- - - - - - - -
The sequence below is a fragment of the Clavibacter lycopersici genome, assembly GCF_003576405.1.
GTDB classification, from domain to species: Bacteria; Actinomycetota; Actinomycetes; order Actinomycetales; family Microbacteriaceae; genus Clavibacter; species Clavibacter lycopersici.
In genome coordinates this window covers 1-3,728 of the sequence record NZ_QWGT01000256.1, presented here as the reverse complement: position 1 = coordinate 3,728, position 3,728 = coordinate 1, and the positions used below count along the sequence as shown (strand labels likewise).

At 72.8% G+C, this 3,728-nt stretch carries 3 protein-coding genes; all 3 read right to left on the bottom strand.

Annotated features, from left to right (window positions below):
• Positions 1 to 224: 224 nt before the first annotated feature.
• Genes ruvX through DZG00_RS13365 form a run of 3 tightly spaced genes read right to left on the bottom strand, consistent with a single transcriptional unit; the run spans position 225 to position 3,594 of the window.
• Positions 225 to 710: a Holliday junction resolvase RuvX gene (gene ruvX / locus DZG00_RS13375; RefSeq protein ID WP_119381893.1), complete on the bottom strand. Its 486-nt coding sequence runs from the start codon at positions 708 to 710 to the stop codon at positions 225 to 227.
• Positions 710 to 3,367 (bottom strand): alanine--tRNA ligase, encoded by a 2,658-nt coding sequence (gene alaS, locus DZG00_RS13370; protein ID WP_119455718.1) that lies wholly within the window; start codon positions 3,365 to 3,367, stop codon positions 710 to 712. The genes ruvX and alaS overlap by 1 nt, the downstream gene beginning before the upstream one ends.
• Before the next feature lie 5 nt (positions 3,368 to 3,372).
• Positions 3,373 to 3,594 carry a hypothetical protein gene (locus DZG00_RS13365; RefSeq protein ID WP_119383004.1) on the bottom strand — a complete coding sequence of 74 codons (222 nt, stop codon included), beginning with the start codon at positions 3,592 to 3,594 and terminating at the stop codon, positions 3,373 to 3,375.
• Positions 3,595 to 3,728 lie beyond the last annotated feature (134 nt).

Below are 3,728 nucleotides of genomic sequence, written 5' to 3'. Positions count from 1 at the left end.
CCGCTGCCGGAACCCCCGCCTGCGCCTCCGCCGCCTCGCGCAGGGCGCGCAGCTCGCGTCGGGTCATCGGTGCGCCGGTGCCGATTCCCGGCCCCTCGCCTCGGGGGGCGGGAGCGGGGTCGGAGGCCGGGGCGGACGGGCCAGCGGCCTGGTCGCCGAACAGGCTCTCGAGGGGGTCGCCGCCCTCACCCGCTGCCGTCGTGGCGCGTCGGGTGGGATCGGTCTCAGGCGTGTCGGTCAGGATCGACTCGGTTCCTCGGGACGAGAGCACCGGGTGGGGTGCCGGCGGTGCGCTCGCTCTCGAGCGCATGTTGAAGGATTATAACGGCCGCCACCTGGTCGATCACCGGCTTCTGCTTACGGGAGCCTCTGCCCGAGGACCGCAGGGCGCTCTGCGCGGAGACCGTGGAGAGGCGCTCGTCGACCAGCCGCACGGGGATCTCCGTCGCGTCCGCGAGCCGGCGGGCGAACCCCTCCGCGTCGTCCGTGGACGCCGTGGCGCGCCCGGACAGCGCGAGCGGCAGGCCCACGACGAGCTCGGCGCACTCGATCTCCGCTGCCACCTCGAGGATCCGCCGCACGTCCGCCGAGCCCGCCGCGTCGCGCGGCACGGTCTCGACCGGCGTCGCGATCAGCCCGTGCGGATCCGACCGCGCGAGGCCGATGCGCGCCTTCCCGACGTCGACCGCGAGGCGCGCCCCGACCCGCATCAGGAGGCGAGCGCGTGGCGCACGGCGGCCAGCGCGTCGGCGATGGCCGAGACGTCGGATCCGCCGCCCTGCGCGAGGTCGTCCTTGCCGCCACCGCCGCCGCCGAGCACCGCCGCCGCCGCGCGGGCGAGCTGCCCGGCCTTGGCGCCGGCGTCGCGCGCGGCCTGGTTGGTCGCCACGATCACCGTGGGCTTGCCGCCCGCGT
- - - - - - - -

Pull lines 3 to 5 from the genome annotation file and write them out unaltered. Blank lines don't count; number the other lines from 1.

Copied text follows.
In genome coordinates this window covers 1-3,728 of the sequence record NZ_QWGT01000256.1, presented here as the reverse complement: position 1 = coordinate 3,728, position 3,728 = coordinate 1, and the positions used below count along the sequence as shown (strand labels likewise).

At 72.8% G+C, this 3,728-nt stretch carries 3 protein-coding genes; all 3 read right to left on the bottom strand.

Annotated features, from left to right (window positions below):